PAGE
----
The first encounter with Frank was in May 1979 when I spotted this little book at an EMS store entitled “HIGHPOINTS of the STATES.” I’d always wanted to see this wonderful country of ours and that was a great reason to see them all. Kevin was four and I’d never done anything but moderate trail walking, with the most challenging being Mt. Monadnock, a 3000′ peak climbed by thousands on Columbus Day.
We had no skills, just a desire to try it and my hope that Kevin could be the youngest to do all 50. Fast forward six years to July 27, 1985, and we do our 25th state highpoint, Nebraska; still no name for this peak, but wonderful hosts in the Constables. After “summiting,” we are invited in for conversation and to sign the register. Second in the book, signing in on May 29, 1969 is Frank Ashley, a second delightful encounter. On October 16, 1992, Kevin and I completed the 50 state summits in Louisiana.
We became the first two to complete all summits together and Kevin became the youngest at the time to complete at 17 1/2 years of age. With 13 years of challenge and beauty, memories for a lifetime, and friends we seldom see, but always treasure, we owe a debt to Frank Ashley that can never be repaid. May the Lord bless you and keep you, Frank.
I was one of the early Highpointers who got a lot of help from Frank’s little guidebook.
Prior to publication of his book in 1970 1 had visited 14 state highpoints, but two had to be revisited. Before that time it was commonly thought that the Bock Tower area was the Florida’s highest, and Ohio was a problem because the high spot was in a fenced-in Air Force radar station so I couldn’t get all the way to the top. With the Ashley book, I got 6 more in the 70’s and after climbing Denali in 1981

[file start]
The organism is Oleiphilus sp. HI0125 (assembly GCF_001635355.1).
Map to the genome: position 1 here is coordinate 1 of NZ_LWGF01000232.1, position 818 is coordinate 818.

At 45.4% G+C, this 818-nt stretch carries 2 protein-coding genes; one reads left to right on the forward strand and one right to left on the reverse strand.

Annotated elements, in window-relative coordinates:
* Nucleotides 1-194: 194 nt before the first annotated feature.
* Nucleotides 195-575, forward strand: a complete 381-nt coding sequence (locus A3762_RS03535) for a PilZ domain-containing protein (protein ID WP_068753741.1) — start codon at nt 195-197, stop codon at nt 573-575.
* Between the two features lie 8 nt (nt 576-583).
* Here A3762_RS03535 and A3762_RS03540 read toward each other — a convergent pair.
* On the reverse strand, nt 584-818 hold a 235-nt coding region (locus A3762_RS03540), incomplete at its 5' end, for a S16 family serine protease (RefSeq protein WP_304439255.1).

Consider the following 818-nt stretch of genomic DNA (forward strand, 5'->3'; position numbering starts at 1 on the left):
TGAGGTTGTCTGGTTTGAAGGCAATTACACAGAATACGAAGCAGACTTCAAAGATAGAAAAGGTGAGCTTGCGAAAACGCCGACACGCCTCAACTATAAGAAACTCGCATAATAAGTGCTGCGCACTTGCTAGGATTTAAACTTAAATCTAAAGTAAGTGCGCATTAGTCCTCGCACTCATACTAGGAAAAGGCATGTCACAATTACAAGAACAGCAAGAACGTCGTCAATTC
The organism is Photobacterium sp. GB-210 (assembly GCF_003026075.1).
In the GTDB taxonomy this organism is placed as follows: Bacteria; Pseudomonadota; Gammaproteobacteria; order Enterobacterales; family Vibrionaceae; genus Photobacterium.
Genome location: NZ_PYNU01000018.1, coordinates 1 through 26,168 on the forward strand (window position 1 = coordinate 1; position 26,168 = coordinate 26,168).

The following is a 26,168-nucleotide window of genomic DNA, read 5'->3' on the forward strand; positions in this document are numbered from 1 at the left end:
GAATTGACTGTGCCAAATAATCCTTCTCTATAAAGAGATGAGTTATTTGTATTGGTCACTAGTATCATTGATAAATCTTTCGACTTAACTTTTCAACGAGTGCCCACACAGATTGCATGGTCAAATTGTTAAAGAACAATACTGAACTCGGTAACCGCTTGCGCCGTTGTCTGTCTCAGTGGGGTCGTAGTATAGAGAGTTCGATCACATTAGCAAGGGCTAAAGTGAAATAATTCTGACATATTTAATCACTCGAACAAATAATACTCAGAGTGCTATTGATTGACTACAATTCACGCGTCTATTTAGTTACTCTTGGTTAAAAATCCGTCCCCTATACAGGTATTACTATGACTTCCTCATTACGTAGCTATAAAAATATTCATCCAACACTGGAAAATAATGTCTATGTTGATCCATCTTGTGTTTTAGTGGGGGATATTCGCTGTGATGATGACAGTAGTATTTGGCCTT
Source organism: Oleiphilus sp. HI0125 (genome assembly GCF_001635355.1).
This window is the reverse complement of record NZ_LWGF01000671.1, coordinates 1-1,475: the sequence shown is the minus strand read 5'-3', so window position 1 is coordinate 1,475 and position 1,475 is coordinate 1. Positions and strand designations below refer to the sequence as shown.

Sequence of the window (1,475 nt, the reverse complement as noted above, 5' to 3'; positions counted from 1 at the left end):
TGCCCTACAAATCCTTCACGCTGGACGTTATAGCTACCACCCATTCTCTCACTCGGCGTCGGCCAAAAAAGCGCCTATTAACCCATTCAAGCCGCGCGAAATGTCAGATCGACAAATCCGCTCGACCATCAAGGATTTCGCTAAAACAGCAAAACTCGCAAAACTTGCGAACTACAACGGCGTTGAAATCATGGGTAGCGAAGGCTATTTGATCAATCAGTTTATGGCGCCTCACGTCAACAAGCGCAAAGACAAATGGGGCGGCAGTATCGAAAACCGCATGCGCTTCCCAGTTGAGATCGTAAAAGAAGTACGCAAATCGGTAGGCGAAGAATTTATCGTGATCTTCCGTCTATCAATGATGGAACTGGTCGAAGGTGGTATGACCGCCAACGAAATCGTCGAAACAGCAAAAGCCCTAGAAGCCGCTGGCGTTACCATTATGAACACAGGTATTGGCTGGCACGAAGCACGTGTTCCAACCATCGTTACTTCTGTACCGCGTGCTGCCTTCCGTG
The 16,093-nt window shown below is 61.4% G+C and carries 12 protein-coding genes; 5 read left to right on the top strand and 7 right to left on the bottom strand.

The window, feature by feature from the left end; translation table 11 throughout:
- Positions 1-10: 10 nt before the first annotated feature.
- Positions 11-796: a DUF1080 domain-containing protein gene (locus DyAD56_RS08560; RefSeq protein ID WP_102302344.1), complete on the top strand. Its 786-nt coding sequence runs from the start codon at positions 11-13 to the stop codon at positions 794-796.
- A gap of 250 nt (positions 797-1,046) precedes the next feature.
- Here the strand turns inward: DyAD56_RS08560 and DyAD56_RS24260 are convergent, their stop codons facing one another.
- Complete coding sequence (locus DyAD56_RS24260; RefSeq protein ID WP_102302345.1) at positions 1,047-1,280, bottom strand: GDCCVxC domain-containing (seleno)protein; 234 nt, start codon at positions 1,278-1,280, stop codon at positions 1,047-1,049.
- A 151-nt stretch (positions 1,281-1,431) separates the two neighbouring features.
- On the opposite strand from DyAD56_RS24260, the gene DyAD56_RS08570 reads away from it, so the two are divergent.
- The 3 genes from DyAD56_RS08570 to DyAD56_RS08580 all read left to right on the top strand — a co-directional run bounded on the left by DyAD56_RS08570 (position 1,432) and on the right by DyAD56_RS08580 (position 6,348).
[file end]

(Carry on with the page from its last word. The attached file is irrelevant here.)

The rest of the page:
I decided to finish off the rest of the 50. During the 80’s Clark Hall was my constant climbing partner and the club was organized in April 1987 at L’Anse, Michigan gan I had only Kings, Granite, and Gannett left to do. Pa Zumwalt’s guidebook came out late in 1988 so only Gannett was climbed with Paul’s help.
All of the others were by Ashley or other research. Since a lot of the climbs were more the ten years after Ashley’s book came out, many route descriptions needed updating. My copy has a lot of marginal notes and corrections. But it still was a very valuable aid for getting close to highpoints and in most cases the climb info was accurate. Of course he had Michigan and Iowa wrong but the wasn’t his fault.
It’s a good thing that the Sterler’s are such fine, cooperative people because Ocheyedan Mound is a much more satisfactory hill than the bump at the Sterler farm. Frank wrote to me once in answer to my offer to send him corrections and revisions of his book. I can’t find that correspondence dence but I recall he said he had no plans to publish a revise edition.
While Frank’s trail mile and mine differed greatly, I hasten to add that I could have never accomplished reaching the state highpoints without his guidebook.
That, along with Mr. Rand and Mr. McNally, were my sole references for all the highpoints (excepting of course for the likes of Rainier, Hood or Denali).
I am a firm believer that when climbing or hiking you cannot have too much information. But, in the time span of four years between June of 1981 and August of 1985, these two references were just about all there were to be found. A that, the road atlas offered little if anything in assisting one LL find the true highpoint it only generalized. That then brings us to Frank’s fine guide.
Repeating myself, “I could never have accomplished the state highpoints without his guidebook.” I was a member of Boeing’s Boealps Climbing Club in Seattle, and found a copy of Frank’s guidebook in our Club’s library. I xeroxed the whole thing (don’t tell the publisher!). That became my constant companion to nearly every state highpoint. My deepest gratitude to Mr. Ashley. Side note: The Highpointers Club has a mint condition copy of Frank’s guidebook. Long standing member Ken Jones managed to locate one, bought it, then graciously donated it to the Club library.